From Kathy Bazoian Phelps’ Ponzi Scheme Blo. The reported stories reflect at least 5 new Ponzi schemes worldwide, 3 guilty pleas, more than 48 years of prison sentences, and an average age of approximately 47 for the alleged Ponzi schemers. https://www.linkedin.com/feed/update/urn:li:activity:6895247004092514304

Securities Enforcement Investigations

SEC enforcement investigations cover a wide range of targets and witnesses, from the big investment banks and their employees, to public companies to private companies who are soliciting investments, small companies. The SEC conducts its investigations privately, and does so by requesting voluntary cooperation or issuing subpoenas for documents and testimony. The SEC has the power ...

Robo-Adviser Settles SEC Charges of Misleading Investors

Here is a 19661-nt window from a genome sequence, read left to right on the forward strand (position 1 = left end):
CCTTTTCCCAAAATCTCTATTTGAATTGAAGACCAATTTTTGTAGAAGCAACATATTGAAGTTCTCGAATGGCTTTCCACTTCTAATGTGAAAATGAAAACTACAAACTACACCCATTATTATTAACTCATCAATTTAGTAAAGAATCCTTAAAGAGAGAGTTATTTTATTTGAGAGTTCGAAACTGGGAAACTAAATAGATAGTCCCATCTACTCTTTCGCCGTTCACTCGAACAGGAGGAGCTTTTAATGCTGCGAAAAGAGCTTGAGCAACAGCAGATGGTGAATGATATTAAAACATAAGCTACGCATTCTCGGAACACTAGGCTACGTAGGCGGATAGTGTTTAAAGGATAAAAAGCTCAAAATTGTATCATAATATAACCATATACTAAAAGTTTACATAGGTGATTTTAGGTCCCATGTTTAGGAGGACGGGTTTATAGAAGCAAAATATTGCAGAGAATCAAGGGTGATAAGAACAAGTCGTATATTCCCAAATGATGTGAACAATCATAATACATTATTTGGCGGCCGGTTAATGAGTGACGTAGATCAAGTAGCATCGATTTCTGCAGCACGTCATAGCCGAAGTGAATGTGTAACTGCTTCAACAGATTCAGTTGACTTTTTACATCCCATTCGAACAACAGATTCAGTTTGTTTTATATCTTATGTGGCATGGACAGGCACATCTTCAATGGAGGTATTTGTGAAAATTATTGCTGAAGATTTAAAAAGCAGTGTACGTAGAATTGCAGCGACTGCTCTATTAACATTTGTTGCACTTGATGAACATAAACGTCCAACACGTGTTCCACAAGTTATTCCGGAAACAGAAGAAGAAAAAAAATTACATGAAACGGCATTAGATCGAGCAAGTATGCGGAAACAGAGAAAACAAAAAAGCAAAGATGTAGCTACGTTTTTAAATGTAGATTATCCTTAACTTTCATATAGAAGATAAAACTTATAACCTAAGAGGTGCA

A robo-adviser is an automated investment tool that uses mathematical algorithms to evaluate the prospects of various investment options and, in theory, choose the best one. Robo-advisors are digital platforms that provide automated, algorithm-driven financial planning services with little to no human supervision. A typical robo-advisor collects information from clients about their financial situation and future ...

SEC Issues Awards Totaling More Than $40 Million to Four Whistleblowers

The Securities and Exchange Commission today announced three awards totaling more than $40 million to four whistleblowers who provided information and assistance in three separate covered actions. In the first order, the SEC issued an award of… Read the Full Press Release Have a securities law question? Call New York Securities Lawyers at 212-509-6544. Visit The Securities Law ...

What Does a Securities Lawyer Do?

While securities law is itself a specialized field of law, there is also more than one type of securities lawyer. There are transactional securities lawyers, who help companies raise capital, obtain and maintain listings on a stock exchanges, assist in mergers and acquisitions and perform the varied reporting requirements for public companies. There are also securities ...

What Happens If I Ignore an SEC Subpoena?